US predicts war in Ukraine in winter; Allies improve air defenses

BRUSSELS, Oct 12 (Reuters) – Ukraine will fight through a harsh winter to wrest more territory from Russia, U.S. Defense Secretary Lloyd Austin said on Wednesday. In the wake of Russian missile attacks.

Military analysts are watching to see if fighting is slowing down in Ukraine’s harsh winters. It could give troops on both sides of the conflict a chance to reset after months of brutal fighting since Russia invaded Ukraine on February 24.

But speaking at a meeting at NATO headquarters in Brussels of some 50 countries that provide military aid to Ukraine, Austin said he expected Kiev to do what it could after retaking territory occupied by Russian forces in recent weeks.

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“I expect Ukraine to do everything it can throughout the winter to regain its territory and be effective on the battlefield,” Austin told a news conference.

“And we’re going to do everything we can to make sure they have what they need to be useful.”

A senior U.S. defense official said Ukraine has “outreach” support to help during the winter fighting months, including providing winter clothing.

“But what about those Russian forces? What kind of support are they going to get in the winter? Right now, the Russians are isolated and alone,” the official said.

Several countries have condemned the invasion, with Russian President Vladimir Putin calling it a “special military operation” to ensure Russian security and protect Russian-speakers in Ukraine.

Ukraine and its allies accuse Moscow of waging war to seize territory or invade pro-Western neighbors.

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Missile attacks

Austin opened the NATO event sitting next to his Ukrainian counterpart, condemning Putin’s deadly missile strikes against “non-military targets” across Ukraine two days earlier.

US Army General Mark Milley, chairman of the Joint Chiefs of Staff, said the strikes met the definition of war crimes under the international rules of war. Kyiv and its allies have repeatedly accused Russian forces of war crimes and targeting civilians, charges Russia has denied.

“Russia has deliberately attacked civilian infrastructure with the intent to harm civilians,” Milley told reporters.

“They have targeted the elderly, women and children of Ukraine. Indiscriminate and deliberate attacks on civilian targets are war crimes under the international laws of war.”

Recent Russian airstrikes in Ukraine have killed 19 people, injured more than 100 and cut power across the country, adding new urgency to Kyiv’s longstanding calls for air defense to protect its cities.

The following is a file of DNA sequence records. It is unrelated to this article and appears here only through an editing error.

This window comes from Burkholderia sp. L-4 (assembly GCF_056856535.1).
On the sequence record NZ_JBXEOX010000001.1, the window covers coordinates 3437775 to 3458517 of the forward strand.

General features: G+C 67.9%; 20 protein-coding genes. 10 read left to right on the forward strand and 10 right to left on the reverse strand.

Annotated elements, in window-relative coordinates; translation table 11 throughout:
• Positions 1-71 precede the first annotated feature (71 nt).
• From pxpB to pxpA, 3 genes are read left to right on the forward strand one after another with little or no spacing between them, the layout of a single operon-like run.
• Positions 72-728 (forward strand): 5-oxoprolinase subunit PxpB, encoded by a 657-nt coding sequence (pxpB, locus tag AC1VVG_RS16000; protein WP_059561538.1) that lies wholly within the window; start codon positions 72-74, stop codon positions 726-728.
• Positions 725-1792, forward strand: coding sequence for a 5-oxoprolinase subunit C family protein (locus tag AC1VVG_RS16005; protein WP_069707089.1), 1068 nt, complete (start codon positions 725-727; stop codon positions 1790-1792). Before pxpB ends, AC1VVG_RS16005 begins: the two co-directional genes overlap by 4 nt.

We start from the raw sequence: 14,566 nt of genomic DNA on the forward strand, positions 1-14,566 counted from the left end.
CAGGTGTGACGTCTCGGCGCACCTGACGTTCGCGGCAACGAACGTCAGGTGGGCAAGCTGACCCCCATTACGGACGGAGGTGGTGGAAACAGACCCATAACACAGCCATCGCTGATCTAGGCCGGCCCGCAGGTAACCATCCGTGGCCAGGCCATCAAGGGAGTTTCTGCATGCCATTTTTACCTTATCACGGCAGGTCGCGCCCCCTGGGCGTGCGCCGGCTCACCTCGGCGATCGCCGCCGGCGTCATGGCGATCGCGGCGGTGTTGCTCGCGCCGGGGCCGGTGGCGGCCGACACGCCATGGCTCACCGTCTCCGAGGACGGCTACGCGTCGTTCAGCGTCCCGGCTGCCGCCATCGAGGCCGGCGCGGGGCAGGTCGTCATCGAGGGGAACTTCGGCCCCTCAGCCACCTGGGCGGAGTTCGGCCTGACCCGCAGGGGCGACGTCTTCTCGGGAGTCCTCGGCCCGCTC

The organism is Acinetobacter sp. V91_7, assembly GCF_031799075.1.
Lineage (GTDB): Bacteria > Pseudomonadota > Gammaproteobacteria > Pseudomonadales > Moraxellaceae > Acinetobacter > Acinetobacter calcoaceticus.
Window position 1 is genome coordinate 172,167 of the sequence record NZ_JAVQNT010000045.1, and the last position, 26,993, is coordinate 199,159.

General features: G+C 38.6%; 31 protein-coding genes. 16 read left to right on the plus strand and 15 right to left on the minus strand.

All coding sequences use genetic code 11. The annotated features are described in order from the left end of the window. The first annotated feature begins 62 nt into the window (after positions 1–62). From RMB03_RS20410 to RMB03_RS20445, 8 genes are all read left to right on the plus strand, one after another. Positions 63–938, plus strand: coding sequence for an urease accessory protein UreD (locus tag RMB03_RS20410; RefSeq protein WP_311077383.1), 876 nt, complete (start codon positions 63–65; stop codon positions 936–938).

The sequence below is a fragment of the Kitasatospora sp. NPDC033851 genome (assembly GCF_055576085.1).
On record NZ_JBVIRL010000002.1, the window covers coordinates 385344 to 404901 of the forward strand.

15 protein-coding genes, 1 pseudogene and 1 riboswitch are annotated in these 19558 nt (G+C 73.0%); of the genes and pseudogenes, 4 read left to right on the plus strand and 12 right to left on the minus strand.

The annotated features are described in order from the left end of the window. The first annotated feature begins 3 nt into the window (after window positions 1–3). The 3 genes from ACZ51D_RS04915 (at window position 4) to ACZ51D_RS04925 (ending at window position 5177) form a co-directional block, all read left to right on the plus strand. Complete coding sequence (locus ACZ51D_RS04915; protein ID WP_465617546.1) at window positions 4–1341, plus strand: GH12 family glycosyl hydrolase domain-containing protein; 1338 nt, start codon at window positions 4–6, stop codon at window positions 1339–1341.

Germany announced that the first of four IRIS-T air defense systems had reached Ukraine. German Defense Minister Christine Lambrecht called it “very important support for Ukraine in the fight against missile attacks.”

A ‘physiological response’?

The meeting in Brussels was the first major NATO meeting in moves the alliance characterized as a clear escalation of the war since Moscow announced its annexation of four parts of Ukraine in September, announced a mobilization and issued veiled nuclear threats.

A senior NATO official said a Russian nuclear strike would change the course of the conflict and would almost certainly prompt a “physical response” from Ukraine’s allies — “and possibly from NATO itself.”

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The official did not elaborate on what the physical response would be.

NATO’s nuclear planning committee will hold a closed-door meeting on Thursday, but the alliance has not released details on what specifically will be discussed.

Speaking ahead of a two-day meeting of the alliance’s defense ministers, NATO Secretary General Jens Stoltenberg said the alliance would continue its annual nuclear readiness exercise next week.

He was referring to the “Steadfast Noon” exercise, in which NATO air forces deploy US nuclear bombs based in Europe with training aircraft, without live weapons.

Stoltenberg said canceling the drills because of the war in Ukraine would send “a very wrong signal”.

“This is an exercise to ensure that our nuclear deterrent is safe, secure and effective,” he said, adding that NATO’s military strength is the best way to prevent tensions from escalating. Moscow accuses the West of escalating the conflict by supporting Kiev.

Europe is already on edge after attacks on the Nord Stream pipelines that run under the Baltic Sea, although it is unclear who is behind the explosions.

NATO has said it will meet attacks on allies’ critical infrastructure with a “coordinated and determined response”. It has already doubled its presence to more than 30 ships supported by air and undersea operations in the Baltic and North Seas.

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Reporting by Sabine Siebold, Philip Blenkinsop and Phil Stewart; Additional reporting by John Chalmers and John Strubczewski; Editing by Nick McPhee, Jonathan Otis and Grant McCool

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